How Come Dealers Are Telling Me They Can't Sell Below Their Invoice?

Illustration for article titled How Come Dealers Are Telling Me They Can't Sell Below Their Invoice?
Photo: Toyota

As Jalopnik’s resident car buying expert and professional car shopper, I get emails. Lots of emails. I’ve decided to pick a few questions and try to help out. This week we are discussing dealers “making deals count,” the covid-19 impact on specialty cars, and negotiating a better buyout on a lease.


First up, how come some dealers are being even less flexible on prices?

I was shopping for a new Toyota Tacoma and the dealer told me straight up, ‘We are not selling these below our invoice cost. Given the current situation, we need to make every deal count.’ What does that mean? Wouldn’t they be more likely to make it count at a more competitive price? I get that Tacomas are popular but I’ve gotten prices under invoice before.

This is an interesting development with car sales and covid-19. When a dealer sells a car substantially below their invoice they are doing so for two reasons: First, they have additional dealer cash rebates from the factory that can be passed on to you; if the automakers are not providing those back-end rebates you can’t have them. In this case, it’s possible that Toyota is being strategic with those programs and putting them on higher volume cars like Camrys and Highlanders. These dealer cash programs also vary from region to region so it might be helpful to cast a wider net.

The second reason is that dealers often make their money on new units by hitting or exceeding certain sales targets set by the manufacturer. So if that dealer is supposed to sell 100 cars this month and they are lucky to sell 50, and the automaker hasn’t moved the goalposts for unit sale bonuses, that revenue stream is lost. Therefore they need to focus on getting their money from the individual units.

Next up, will dropping used car values have an impact on the specialty market?

I’m shopping for an Alfa 8C but the values are still inflated in my opinion. I’ve made a few offers to dealerships and have been met with either no response at all or just a simple, ‘this is our price.’ In the coming months will prices come down on cars like this?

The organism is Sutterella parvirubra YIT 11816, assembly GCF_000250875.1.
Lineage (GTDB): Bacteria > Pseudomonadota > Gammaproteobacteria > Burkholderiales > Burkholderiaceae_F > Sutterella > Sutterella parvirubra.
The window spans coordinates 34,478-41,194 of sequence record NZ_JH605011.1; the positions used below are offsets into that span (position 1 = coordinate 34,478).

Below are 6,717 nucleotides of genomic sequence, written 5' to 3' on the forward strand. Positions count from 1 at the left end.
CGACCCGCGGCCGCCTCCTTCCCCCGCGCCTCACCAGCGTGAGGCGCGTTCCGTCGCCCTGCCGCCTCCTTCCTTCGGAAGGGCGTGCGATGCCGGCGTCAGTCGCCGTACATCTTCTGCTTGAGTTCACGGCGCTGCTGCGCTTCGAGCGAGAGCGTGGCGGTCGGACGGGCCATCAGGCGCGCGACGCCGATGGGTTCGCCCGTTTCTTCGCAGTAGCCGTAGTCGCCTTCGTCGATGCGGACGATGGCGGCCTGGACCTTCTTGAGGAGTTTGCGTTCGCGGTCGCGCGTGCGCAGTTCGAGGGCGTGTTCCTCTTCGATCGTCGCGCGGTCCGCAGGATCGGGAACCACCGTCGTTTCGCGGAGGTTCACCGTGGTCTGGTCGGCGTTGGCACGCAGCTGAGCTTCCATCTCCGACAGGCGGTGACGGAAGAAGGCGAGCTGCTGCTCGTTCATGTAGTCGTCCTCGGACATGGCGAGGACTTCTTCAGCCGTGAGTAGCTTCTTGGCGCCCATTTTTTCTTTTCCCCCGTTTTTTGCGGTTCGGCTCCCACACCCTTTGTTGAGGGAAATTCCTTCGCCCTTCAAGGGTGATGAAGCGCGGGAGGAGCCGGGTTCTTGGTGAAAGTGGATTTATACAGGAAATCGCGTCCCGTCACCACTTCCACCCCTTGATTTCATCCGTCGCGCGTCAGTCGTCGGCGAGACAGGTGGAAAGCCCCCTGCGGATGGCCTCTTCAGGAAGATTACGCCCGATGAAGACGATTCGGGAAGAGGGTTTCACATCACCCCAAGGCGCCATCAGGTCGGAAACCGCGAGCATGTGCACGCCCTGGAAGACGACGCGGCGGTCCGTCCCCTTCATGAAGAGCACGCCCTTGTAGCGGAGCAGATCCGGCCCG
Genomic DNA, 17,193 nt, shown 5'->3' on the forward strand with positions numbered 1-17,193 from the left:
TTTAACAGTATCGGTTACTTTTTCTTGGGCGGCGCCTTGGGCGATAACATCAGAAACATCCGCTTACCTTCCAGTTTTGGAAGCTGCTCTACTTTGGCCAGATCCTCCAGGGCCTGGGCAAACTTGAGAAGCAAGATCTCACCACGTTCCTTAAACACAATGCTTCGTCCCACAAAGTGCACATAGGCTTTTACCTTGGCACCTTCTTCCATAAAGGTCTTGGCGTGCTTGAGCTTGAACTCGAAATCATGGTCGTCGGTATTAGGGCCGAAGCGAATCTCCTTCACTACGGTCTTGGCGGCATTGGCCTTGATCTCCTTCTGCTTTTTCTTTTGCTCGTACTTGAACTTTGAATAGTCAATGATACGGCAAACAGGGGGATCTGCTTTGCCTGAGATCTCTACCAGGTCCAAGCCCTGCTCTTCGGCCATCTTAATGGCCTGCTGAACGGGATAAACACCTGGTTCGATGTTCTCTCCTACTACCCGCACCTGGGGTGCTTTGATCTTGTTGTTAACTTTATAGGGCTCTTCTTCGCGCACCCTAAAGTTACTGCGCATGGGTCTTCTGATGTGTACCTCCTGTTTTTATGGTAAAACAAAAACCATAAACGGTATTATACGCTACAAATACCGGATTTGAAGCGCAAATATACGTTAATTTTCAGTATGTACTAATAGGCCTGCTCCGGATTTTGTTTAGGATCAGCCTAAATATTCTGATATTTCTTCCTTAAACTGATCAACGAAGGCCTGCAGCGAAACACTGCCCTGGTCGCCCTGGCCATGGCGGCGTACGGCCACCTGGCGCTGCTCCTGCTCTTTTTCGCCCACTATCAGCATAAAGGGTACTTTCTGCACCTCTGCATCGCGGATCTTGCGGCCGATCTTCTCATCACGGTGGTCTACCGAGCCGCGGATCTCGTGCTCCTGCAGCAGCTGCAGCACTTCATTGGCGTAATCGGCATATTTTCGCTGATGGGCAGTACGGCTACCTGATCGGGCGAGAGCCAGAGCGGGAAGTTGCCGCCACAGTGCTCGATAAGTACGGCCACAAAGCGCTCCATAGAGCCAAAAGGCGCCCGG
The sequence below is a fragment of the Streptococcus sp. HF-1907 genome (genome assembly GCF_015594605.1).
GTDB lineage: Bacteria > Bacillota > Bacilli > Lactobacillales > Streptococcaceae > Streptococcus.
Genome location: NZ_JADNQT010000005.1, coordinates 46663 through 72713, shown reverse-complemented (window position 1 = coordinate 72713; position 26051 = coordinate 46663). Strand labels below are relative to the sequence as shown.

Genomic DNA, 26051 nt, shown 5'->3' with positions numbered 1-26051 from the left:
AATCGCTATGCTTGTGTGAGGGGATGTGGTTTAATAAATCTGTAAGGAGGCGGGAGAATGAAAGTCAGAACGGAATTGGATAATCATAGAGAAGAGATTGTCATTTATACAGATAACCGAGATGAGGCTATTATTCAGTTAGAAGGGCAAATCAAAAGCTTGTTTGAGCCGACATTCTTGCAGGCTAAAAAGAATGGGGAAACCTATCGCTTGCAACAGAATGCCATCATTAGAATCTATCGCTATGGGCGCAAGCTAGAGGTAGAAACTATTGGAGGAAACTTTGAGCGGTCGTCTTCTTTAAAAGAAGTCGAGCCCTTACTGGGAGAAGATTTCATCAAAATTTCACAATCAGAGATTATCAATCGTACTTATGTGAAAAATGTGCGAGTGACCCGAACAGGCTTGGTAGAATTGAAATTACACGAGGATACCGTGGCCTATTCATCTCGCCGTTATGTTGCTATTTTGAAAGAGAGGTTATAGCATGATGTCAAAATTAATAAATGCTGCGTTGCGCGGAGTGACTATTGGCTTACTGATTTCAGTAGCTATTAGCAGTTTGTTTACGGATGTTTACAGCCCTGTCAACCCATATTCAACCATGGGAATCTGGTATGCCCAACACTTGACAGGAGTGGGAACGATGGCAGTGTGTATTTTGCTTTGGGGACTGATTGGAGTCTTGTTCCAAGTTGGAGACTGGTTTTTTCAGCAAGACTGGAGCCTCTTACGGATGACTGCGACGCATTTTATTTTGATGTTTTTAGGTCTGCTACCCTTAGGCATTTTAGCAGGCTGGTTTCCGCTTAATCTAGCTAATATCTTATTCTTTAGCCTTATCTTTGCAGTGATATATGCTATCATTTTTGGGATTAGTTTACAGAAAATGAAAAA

While used cars are expected to drop further in the coming months, remember that applies to regular cars that are essentially commodities. The key reason for this price drop is there are too many cars for sale and not enough demand. Specialty market cars like the 8C are a different animal. There are a handful of those cars for sale in the entire country and the type of dealer that stocks a unit like that isn’t likely to stress about it sitting in their showroom for another few months. Furthermore, the typical buyer spending upwards of a quarter of a million dollars on an Alfa 8C is less likely to be as dramatically impacted by the economic fallout of covid-19. Yes, the stock market took a dive, but things are likely to return to normal once the country figures out a way to safely open.

And finally, will the drop in used car auction prices give me an opportunity to get a lower buyout on my lease?

The lease on my wife’s Wrangler is ending soon. If I’m correct, it must be returned by 8/27/20. We wanted to purchase it, but with used car values plummeting, the KBB value is much lower than the contract’s residual amount. It’s so much lower that I doubt we could get a loan for it, and we don’t want to be so far upside down right out of the gate. Do you think the leasing company (Ally) would negotiate a lower residual amount? After all, they are going to get completely hosed if they take it to an auction. I would hope taking a smaller hit would be appealing to them.


You are correct that wholesale used cars auctions are taking a hit and values are dropping. And yes, several automakers are encouraging lease extensions to keep cars out of the market. If you are considering buying out your lease you may be able to make a case for a lower price, but it really depends on the leasing company. I recently had a reader reach out with a similar situation on a Volkswagen and VW financial flat out refused to budge on the buyout number. However, other leasing outfits are more likely to take a reasonable and market-based offer that may be lower than the original buyout projection. Use the data you have access to and make your case, you really have nothing to lose. Worst case scenario, Ally doesn’t bite and you give back your Wrangler and move on to something else.

Got a car buying conundrum that you need some assistance with? Email me at!

Tom is a contributing writer for Jalopnik and runs He saves people money and takes the hassle out of buying or leasing a car. (



Isn’t there a third reason for the first question? The dealer is BSing to get more money out of the customer?

It’s not like dealers always tell the truth or anything...